Academic journal article Nursing Praxis in New Zealand

Perceptions of Policy and Political Leadership in Nursing in New Zealand

Academic journal article Nursing Praxis in New Zealand

Perceptions of Policy and Political Leadership in Nursing in New Zealand

Article excerpt


It is most common to think of leadership in nursing as positional leadership: individuals who take the helm of health sector institutions, professional organisations and nursing teams. There is, however, equally vital leadership required of those nurses who take the nursing disciplinary perspective into decision making fora within nursing itself and in the wider health policy environment. This paper considers "leadership" in the broadest sense. Nursing leadership may develop first in positions at the most local level, and then may evolve in sophistication, range and scope. In New Zealand, as in the US (Institute of Medicine, 2010) and the U.K (Front Line Care, 2010) there seems to be a gap in the discipline of nursing between emerging leadership by position and that which is required for the discipline to sit comfortably at policy tables. We use "discipline" rather than "profession" to connote "a branch of learning or scholarly instruction" rather than a vocation (as cited in Brown [Ed], 2002, p.693 [discipline], p. 2358 [profession]). For purposes of this study, politics is the art and acts of persuasion and policy is the set of values behind acts of government. New Zealand has undergone major changes in the healthcare system over the last 25 years. This included what could have been described as a deconstruction of the nursing workforce. The relationship between the government and its departments was redesigned leaving the healthcare system (including the nurse at the bedside) unclear not only about who was responsible for decision making, but also who was accountable for performance and outcomes (Hughes & Carryer, 2011). One of the most radical changes within the government structure that affected New Zealand nursing involved the State Sector Act 1988. This Act in effect eliminated the nursing division that existed in the Department of Health and reconfigured, by minimizing, nursing representation at the national level. At that time the Department of Health was renamed as the Ministry of Health. Continued restructuring occurred until 1993.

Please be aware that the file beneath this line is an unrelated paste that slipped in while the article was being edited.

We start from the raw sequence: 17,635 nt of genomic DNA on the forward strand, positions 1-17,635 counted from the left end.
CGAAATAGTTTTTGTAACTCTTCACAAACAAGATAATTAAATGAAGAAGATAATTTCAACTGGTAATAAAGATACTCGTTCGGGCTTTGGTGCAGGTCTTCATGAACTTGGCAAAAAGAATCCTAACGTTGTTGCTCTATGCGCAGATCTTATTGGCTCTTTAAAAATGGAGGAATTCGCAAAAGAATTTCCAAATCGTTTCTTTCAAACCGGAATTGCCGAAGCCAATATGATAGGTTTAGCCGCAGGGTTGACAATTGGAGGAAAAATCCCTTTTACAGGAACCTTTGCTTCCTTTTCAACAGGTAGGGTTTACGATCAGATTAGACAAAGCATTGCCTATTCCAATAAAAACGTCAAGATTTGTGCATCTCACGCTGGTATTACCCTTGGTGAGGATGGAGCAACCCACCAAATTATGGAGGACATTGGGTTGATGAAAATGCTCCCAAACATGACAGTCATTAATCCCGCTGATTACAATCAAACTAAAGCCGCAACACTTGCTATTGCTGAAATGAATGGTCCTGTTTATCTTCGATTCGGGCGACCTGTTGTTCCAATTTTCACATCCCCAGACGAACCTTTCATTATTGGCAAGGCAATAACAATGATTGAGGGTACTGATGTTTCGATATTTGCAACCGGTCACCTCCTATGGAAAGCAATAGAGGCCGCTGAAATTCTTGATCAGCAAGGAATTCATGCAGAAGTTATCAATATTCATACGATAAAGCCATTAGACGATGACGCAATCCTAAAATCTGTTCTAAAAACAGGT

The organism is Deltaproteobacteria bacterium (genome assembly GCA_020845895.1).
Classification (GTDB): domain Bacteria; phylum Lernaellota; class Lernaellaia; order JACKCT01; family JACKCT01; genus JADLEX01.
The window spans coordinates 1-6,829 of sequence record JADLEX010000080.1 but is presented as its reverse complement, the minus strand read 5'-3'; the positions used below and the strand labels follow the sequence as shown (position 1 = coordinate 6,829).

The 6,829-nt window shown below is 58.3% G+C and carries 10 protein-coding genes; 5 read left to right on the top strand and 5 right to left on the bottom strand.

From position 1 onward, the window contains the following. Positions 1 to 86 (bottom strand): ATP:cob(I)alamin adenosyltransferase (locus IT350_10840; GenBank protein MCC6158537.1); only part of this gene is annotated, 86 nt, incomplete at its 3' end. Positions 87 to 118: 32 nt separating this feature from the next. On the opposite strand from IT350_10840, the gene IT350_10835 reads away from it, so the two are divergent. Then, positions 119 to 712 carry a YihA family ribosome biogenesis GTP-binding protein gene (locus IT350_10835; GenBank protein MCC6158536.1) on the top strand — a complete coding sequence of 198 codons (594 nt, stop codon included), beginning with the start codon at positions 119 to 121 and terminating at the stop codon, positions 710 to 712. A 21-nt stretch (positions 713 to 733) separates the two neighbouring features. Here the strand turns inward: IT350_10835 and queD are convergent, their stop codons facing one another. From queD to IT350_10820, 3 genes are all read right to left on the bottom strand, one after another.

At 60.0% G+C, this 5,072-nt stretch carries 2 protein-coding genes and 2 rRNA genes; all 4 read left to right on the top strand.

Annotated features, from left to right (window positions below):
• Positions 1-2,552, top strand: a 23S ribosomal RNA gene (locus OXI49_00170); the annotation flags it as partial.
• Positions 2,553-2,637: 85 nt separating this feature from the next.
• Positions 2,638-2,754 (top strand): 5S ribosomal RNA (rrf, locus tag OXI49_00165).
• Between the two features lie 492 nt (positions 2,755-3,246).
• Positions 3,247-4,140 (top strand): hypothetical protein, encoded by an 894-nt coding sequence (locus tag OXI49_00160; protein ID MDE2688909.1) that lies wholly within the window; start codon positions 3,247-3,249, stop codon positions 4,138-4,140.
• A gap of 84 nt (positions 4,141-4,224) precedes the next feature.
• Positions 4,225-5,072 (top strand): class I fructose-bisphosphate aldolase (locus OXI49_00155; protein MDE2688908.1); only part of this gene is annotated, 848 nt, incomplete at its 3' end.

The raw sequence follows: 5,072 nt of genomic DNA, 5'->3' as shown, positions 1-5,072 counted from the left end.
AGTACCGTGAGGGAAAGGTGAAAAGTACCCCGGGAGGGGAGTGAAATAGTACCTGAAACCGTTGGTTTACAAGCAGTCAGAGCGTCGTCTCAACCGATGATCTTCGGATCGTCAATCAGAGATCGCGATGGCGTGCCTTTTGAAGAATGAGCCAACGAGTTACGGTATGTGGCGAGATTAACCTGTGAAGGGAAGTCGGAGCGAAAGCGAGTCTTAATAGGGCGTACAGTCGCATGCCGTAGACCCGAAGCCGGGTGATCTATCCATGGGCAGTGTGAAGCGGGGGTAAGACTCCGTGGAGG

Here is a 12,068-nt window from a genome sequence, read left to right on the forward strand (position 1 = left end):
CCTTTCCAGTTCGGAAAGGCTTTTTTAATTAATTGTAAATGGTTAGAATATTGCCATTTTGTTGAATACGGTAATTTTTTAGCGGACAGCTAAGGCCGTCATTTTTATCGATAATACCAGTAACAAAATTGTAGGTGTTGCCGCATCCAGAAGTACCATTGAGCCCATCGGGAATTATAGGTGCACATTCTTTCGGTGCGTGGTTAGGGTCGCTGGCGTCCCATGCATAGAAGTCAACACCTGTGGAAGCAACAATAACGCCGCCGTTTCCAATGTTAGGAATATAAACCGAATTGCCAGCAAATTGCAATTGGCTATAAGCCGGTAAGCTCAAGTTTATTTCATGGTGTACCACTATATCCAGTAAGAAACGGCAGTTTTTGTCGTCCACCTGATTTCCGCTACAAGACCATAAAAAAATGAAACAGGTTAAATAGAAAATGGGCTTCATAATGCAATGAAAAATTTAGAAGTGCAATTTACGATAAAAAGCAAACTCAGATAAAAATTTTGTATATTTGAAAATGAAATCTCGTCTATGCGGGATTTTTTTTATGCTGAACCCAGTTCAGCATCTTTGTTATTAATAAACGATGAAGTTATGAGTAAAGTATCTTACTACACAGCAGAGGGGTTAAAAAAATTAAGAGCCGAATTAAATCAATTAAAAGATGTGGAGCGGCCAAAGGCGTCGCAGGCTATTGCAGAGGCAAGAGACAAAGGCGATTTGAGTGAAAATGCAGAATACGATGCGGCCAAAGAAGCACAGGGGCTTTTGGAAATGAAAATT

The health reforms of the 1990s affected hospital operations, especially nursing. Nurse managers at the nursing ward level and above were eliminated in favor of generic managers who could be selected from any industry (Buchan & North, 2008), and previously discipline-specific budgets were centralized. During the 1990s there was increased substitution of registered nurses (RNs) by unlicensed personnel. Length of hospital stay decreased, workloads increased and senior nurses and new graduates began to leave the country (Carryer, Diers, McCloskey & Wilson, 2010). New Zealand essentially lost two generations of nursing leadership in the reforms.


The purpose of this study was to examine present perceptions of policy and political leadership in nursing in New Zealand. The study was undertaken with the sponsorship of The College of Nurses-Aotearoa.


The research was designed as a qualitative, descriptive study addressing the question of what perceptions of New Zealand nurse leaders have of nursing's policy and political development in the country?

The study was granted expedited approval by the Human Research Committee of Yale University, USA. Interviews were conducted using the framework published by Cohen and colleagues (1996). Cohen stages nursing's political development and sophistication by summarizing key components into four stages (Table 1), each with four components. As nursing's policy and political development grows, nursing's language, affiliations and activities turn from a concentration on internal nursing issues to a view leading to societal and health service delivery changes. (Cohen et al., 1996)

Respondents were Fellows of the College of Nurses Aotearoa (NZ) Inc who volunteered through a standard solicitation of the College. At the time, there were 95 Fellows. Fellows of the College were, by definition and membership criteria, "leaders". …

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